Designer baby with 'three parents' and no hereditary diseases ready in three years

Designer baby with 'three parents' and no hereditary diseases ready in three years

Dozens of human embryos with three parents have been created by British scientists, ushering in an era of designer babies. The embryos - which effectively have two mothers and one father - have been genetically engineered to be free from incurable muscle, brain, heart and digestive illnesses, some of which kill within hours of being born. The Newcastle University researchers say that within as little as three years, it could allow women whose families are blighted by disease the chance of bringing a healthy child into the world.

But critics say the breakthrough is a step on the slippery slope towards human cloning and erodes the sanctity of human life. The cutting-edge research centres around mitochondria - sausage-shaped powerhouses inside cells which turn food into energy to be used by the brain and body. Each mitochondrion has is own DNA which gives instructions on how to build and operate the powerpack, or battery, and is passed down from mother to child. Serious defects in this DNA affect one in 6,500 babies and cause around 50 genetic diseases, some of which kill in infancy. With no cure for the conditions, which include some forms of diabetes, blindness and heart problems, women carrying diseased mitochondria often face the heartbreaking choice of whether it would be kinder to remain childless. The scientists have found a way of swopping the diseased DNA with healthy genetic material, creating embryos free of mitochondrial disease.

The 'transplant' technique, which is described in the prestigious journal Nature, begins by using IVF techniques to fertilise an egg from a healthy donor. When the resulting embryo is just a few hours old, the 'pronuclei', or nuclear DNA from the sperm and egg are removed, leaving the healthy mitochondria behind. The would-be mother's egg is then fertilised with her partner's sperm and the pronuclei removed and popped into the donor egg. This creates an egg where the genetic material comes overwhelmingly from the prospective parents and the mitochondria are healthy.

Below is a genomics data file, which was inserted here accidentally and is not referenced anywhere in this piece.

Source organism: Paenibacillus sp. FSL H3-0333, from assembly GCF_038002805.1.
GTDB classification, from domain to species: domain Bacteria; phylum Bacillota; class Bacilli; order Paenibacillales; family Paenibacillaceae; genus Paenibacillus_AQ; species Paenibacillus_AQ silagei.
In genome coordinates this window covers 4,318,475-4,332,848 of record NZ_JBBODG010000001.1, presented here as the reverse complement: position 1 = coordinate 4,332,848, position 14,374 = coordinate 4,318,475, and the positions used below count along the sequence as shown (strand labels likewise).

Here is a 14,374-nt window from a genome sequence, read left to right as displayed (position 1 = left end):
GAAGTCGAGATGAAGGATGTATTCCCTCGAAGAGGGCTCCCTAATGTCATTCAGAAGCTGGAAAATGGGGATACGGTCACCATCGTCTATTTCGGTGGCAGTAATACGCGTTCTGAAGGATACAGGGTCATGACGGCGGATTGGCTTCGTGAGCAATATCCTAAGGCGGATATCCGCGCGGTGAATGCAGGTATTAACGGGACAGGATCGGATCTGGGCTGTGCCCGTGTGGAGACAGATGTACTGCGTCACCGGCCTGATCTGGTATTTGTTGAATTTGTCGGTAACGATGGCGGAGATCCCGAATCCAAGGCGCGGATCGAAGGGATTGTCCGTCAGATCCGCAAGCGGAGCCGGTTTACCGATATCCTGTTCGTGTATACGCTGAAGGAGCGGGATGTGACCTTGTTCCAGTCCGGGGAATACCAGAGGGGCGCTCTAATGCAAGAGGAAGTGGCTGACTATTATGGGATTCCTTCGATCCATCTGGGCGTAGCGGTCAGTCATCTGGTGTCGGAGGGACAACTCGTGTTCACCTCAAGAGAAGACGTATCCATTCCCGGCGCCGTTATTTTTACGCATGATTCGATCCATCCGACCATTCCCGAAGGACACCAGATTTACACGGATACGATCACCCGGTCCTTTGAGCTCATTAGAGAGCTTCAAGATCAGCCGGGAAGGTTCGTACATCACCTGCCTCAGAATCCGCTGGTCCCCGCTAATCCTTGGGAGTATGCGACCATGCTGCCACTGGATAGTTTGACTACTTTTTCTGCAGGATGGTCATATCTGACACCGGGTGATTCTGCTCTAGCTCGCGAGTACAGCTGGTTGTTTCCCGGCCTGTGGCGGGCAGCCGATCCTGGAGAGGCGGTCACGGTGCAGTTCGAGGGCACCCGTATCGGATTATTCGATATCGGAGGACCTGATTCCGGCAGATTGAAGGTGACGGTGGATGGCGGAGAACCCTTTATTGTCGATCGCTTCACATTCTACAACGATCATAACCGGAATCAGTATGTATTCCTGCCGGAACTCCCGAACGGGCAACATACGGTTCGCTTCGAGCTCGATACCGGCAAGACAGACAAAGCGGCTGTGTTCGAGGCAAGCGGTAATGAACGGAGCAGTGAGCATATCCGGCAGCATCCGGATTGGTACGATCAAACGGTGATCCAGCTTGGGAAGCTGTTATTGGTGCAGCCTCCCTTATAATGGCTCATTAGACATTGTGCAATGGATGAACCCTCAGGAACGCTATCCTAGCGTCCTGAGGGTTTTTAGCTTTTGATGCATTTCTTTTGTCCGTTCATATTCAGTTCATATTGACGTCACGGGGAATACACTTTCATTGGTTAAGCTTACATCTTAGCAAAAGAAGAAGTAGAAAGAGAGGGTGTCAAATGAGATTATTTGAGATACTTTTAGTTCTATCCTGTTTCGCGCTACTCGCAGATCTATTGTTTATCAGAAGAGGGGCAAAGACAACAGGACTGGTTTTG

If the method is successful, the disease should be eradicated from future generations of the family. Professor Alison Murdoch, head of the Newcastle Fertility Centre, whose patients donated eggs for the study, said: 'It would be hype to say we are going to get rid of mitochondrial disease but I think it's realistic to say you could get rid of it in an individual family.' Eighty embryos were created in the Newcastle labs, each effectively with three parents - two mothers and a father. A fourth parent - the man whose sperm was used to fertilise the donor egg - was involved, but none of his DNA was passed on. Some of the embryos lived for six days, before they were destroyed to comply with fertility laws, which also forbid such embryos from being implanted in a woman.

But updated fertility laws which came into effect last year leave the door open for the legislation to be amended, allowing the technique women to give birth to disease-free babies. Lead researcher Professor Doug Turnbull said that if this happened, the first babies could be born in as little as three years. 'What we've done is like changing the battery on a laptop,' said the professor, an expert on mitochondrial disease. 'The energy supply now works properly, but none of the information on the hard drive has been changed. 'A child born using this method would have correctly functioning mitochondria, but in every other respect would get all their genetic information from their father and mother.

'This is a very exciting development with immense potential to help families at risk from mitochondrial diseases. 'We have no way of curing these diseases at the moment, but this technique could allow us to prevent the diseases occurring in the first place. 'It is important that we do all we can to help these families and give them the chance to have healthy children, something most of us take for granted.' Sir Mark Walport, director of the Wellcome Trust, which helped fund the research, said: 'This is exciting research that could lead to the major clinical advance of preventing devastating mitochondrial diseases by curing the disease in fertilised eggs.'

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Posted: 14/04/2010 08:52:34


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